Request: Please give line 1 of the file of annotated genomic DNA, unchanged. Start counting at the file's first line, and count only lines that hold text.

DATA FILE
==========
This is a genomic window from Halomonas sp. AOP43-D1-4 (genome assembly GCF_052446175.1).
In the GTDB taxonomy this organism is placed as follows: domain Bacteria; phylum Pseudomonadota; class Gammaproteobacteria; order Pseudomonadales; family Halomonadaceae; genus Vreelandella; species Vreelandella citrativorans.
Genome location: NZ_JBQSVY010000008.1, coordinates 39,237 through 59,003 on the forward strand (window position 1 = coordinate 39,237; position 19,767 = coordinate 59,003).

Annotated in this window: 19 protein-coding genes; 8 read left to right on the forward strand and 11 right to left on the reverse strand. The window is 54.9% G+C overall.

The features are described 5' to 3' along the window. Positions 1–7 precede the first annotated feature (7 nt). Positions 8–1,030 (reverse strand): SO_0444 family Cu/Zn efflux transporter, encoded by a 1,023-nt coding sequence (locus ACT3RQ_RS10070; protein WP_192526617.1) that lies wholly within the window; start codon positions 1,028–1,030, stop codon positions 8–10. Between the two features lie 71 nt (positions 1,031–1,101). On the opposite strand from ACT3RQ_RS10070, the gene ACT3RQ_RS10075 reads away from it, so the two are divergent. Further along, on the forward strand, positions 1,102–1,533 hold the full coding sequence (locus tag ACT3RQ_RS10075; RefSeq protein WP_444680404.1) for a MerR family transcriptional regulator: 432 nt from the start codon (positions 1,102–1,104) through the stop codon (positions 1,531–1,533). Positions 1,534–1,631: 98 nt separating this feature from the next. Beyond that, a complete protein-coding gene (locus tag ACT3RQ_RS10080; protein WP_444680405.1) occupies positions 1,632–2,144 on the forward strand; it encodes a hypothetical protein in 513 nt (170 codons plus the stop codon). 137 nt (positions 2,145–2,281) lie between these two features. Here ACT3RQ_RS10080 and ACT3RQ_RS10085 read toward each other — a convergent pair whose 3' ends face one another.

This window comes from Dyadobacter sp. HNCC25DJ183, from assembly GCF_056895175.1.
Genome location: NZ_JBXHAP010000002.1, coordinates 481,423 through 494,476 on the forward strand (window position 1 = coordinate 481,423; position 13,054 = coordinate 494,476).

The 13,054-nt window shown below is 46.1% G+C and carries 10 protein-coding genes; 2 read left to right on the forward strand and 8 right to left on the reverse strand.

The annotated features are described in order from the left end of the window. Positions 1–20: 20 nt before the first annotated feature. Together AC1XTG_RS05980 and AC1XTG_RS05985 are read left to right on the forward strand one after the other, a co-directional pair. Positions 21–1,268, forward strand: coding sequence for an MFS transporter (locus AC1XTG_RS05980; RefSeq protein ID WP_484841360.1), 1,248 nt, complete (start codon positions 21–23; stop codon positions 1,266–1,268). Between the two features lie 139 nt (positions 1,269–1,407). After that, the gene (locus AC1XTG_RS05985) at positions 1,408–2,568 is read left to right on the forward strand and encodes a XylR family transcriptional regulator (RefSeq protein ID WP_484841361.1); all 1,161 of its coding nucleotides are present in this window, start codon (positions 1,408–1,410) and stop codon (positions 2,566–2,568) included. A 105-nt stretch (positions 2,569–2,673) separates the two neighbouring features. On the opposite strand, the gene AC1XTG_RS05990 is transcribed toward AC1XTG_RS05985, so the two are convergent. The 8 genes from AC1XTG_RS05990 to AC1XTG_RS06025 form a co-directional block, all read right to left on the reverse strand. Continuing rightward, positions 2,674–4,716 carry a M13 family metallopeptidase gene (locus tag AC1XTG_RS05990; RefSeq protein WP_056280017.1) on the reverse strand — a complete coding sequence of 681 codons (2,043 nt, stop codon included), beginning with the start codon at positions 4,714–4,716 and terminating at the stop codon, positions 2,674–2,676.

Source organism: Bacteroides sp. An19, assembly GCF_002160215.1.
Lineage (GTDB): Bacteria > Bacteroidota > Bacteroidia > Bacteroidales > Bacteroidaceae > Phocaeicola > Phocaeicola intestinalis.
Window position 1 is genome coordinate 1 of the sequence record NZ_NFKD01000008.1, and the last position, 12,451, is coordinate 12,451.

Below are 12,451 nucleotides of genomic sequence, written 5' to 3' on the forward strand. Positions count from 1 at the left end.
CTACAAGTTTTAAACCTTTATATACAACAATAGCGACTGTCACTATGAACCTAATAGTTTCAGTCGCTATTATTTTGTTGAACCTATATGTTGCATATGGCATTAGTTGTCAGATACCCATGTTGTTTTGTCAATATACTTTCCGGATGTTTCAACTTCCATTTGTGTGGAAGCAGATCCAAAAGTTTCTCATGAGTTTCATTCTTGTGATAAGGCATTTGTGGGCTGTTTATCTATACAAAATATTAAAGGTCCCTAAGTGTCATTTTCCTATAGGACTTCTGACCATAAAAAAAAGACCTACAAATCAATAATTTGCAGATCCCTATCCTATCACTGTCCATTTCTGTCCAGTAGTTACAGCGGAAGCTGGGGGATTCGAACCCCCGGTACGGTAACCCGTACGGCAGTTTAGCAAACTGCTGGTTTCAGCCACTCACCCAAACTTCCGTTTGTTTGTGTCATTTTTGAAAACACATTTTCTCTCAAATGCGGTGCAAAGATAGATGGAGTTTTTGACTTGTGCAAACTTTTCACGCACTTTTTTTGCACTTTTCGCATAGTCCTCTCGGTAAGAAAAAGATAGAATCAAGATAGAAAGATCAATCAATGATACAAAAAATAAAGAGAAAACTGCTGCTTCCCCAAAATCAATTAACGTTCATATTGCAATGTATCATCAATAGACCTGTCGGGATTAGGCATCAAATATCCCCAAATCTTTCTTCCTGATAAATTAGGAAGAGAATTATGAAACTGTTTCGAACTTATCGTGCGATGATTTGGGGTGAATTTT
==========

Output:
This is a genomic window from Halomonas sp. AOP43-D1-4 (genome assembly GCF_052446175.1).